It was one of the best promises I have ever broken: "Go on, you have a bite first and then I'll try."
My friend Dominic -- a trusting, adventurous visitor who was determined to savor Beijing's most alternative tastes -- needed no further prompting.
Ignoring the unpleasant odor, the unappetising appearance and the disgusting name, he picked up a skewer of fried silkworm grubs and slid one between his teeth with an audible crunch.
As he nodded bravely while his teeth cracked the dark grey outer shell, I thought for one horrible moment that I might really have to follow his lead.
But to my immense relief, his face quickly contorted into a this-shouldn't-be-inflicted-on-anyone grimace (at least, that's how I chose to interpret it) when his tongue and his tastebuds confronted the gooey bug entrails inside.
As he spat out the contents and let his tongue air for a while, I silently thanked the Kitchen God for getting me off the hook.
The remaining bugs were binned. My measly punishment for failing to fulfil my share of the bargain was to chew my way through a grilled goat's testicle and lick the fluff which passed as meat from the inside of a brittle deep-fried starfish.
It could have been far worse. The exotic food vendors of Xiaochi Jie (Snack Street) are made for games of culinary dare.
Illuminated by red lanterns and strip lights, the stalls sell kebabs of roasted scorpion, cicadas, sea-horses, chicken hearts, frogs, sparrows and various animal genitalia.
Horror of horrors, there are even battered strawberries dusted with sugar.
China has a longstanding reputation as a nation where -- as the writer Xinran has noted -- people eat anything in the water except a submarine, anything that flies except a plane and anything with legs except a table and chairs.
But the impressive variety of peculiar tidbits offered by the street stalls near Tiananmen Square is testimony to a distinctly modern feature of the country's economic landscape: the liberalization of food.
Older Beijingers can still recall the coupon system of the 1970s, when even basic goods like sugar were rationed. Foreigners who were here in the 80s delight in telling newcomers of a time when they could only dine in state-run "Friendship Restaurants," where the rude waiters, dire menus and chronic overcharging of non-Chinese customers were a constant source of amusement.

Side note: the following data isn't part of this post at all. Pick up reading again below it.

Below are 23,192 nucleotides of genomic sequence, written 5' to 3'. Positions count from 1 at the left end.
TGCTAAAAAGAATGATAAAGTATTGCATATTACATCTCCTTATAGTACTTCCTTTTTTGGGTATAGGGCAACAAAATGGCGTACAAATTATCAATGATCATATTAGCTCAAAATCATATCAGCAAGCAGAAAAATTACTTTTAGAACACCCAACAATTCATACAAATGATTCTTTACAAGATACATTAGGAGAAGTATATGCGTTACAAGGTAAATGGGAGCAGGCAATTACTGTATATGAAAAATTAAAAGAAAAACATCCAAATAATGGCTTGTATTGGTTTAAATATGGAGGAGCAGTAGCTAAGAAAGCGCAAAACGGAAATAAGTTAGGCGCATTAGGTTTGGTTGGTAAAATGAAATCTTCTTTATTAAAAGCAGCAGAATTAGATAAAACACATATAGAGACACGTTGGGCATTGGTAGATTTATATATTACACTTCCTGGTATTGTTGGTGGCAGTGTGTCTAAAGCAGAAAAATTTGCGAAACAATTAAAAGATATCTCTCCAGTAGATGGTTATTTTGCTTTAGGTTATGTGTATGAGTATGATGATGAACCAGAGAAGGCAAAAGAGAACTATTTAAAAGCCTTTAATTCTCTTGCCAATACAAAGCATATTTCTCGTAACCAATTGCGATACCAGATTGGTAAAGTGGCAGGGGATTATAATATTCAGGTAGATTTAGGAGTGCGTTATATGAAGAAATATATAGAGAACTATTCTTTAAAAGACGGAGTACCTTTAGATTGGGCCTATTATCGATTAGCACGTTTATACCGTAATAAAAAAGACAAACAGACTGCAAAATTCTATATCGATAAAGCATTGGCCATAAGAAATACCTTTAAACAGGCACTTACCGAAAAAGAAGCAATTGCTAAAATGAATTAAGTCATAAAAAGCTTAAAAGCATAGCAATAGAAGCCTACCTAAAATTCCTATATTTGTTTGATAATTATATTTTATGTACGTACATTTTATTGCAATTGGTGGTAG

But in recent years, the cuisine of the capital has been trans-formed by entrepreneurs, competition and a growing desire among consumers to try something new. Beijingers -- who are traditionally far more conservative in their tastes than people in the south of China -- do not usually eat anything stranger than rice, soup and dumplings, but rising incomes and the loosening of restrictions -- first, of people, and subsequently, of the food they eat -- have transformed the dietary options of the average city dweller.
Inevitably, there are McDonald's, KFC franchises and Starbucks coffee shops, which can be found even on the lakeside of the romantic and modish Beilu nightspot.
The huge influx of migrant workers from the provinces has also brought an explosion of restaurants and street stalls selling Uighur mutton kebabs, spicy Sichuan dishes and Korean dogmeat, and "gruel restaurants," offering a cheap and tasty range of glutinous dishes from the north-east of China.
Throughout the city, eateries and bars are now spreading at a stomach-churning pace.
Even the service has improved. But some Beijingers are shocked by changes, especially the weird dishes available.
The raw fish served at Japanese restaurants is quite a shock to many locals. As is the bangers, mash and baked beans at the English pubs. It's only a matter of time before someone asks me: "Do people really eat this stuff in your country?"
I will advise them to try the food before making a judgment.
Or, at least, to get their reckless friends to take the first bite on their behalf.
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